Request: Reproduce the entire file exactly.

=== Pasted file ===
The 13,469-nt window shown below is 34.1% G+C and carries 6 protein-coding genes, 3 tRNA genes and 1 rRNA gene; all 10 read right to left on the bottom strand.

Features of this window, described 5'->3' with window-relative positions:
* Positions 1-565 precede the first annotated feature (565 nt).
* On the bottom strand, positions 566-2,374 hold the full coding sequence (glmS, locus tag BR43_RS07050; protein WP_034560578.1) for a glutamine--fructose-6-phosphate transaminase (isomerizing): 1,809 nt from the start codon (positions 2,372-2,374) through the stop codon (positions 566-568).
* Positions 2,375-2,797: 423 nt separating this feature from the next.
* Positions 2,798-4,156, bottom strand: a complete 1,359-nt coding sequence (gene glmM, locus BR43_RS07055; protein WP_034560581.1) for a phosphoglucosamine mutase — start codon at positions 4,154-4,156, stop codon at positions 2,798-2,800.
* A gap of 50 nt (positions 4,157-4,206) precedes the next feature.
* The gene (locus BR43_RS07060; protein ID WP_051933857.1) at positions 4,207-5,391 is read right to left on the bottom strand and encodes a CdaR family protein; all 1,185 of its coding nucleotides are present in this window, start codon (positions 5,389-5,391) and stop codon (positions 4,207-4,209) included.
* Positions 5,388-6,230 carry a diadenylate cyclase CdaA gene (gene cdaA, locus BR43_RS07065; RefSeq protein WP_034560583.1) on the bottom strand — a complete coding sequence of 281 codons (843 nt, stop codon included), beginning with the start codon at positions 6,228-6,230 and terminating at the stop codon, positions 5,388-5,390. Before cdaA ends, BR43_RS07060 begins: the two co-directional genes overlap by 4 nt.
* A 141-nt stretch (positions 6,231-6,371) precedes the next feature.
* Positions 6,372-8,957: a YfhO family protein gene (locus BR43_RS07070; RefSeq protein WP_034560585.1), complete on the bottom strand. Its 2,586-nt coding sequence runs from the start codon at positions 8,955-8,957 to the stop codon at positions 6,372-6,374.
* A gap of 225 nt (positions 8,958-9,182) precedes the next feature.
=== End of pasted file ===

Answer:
The 13,469-nt window shown below is 34.1% G+C and carries 6 protein-coding genes, 3 tRNA genes and 1 rRNA gene; all 10 read right to left on the bottom strand.

Features of this window, described 5'->3' with window-relative positions:
* Positions 1-565 precede the first annotated feature (565 nt).
* On the bottom strand, positions 566-2,374 hold the full coding sequence (glmS, locus tag BR43_RS07050; protein WP_034560578.1) for a glutamine--fructose-6-phosphate transaminase (isomerizing): 1,809 nt from the start codon (positions 2,372-2,374) through the stop codon (positions 566-568).
* Positions 2,375-2,797: 423 nt separating this feature from the next.
* Positions 2,798-4,156, bottom strand: a complete 1,359-nt coding sequence (gene glmM, locus BR43_RS07055; protein WP_034560581.1) for a phosphoglucosamine mutase — start codon at positions 4,154-4,156, stop codon at positions 2,798-2,800.
* A gap of 50 nt (positions 4,157-4,206) precedes the next feature.
* The gene (locus BR43_RS07060; protein ID WP_051933857.1) at positions 4,207-5,391 is read right to left on the bottom strand and encodes a CdaR family protein; all 1,185 of its coding nucleotides are present in this window, start codon (positions 5,389-5,391) and stop codon (positions 4,207-4,209) included.
* Positions 5,388-6,230 carry a diadenylate cyclase CdaA gene (gene cdaA, locus BR43_RS07065; RefSeq protein WP_034560583.1) on the bottom strand — a complete coding sequence of 281 codons (843 nt, stop codon included), beginning with the start codon at positions 6,228-6,230 and terminating at the stop codon, positions 5,388-5,390. Before cdaA ends, BR43_RS07060 begins: the two co-directional genes overlap by 4 nt.
* A 141-nt stretch (positions 6,231-6,371) precedes the next feature.
* Positions 6,372-8,957: a YfhO family protein gene (locus BR43_RS07070; RefSeq protein WP_034560585.1), complete on the bottom strand. Its 2,586-nt coding sequence runs from the start codon at positions 8,955-8,957 to the stop codon at positions 6,372-6,374.
* A gap of 225 nt (positions 8,958-9,182) precedes the next feature.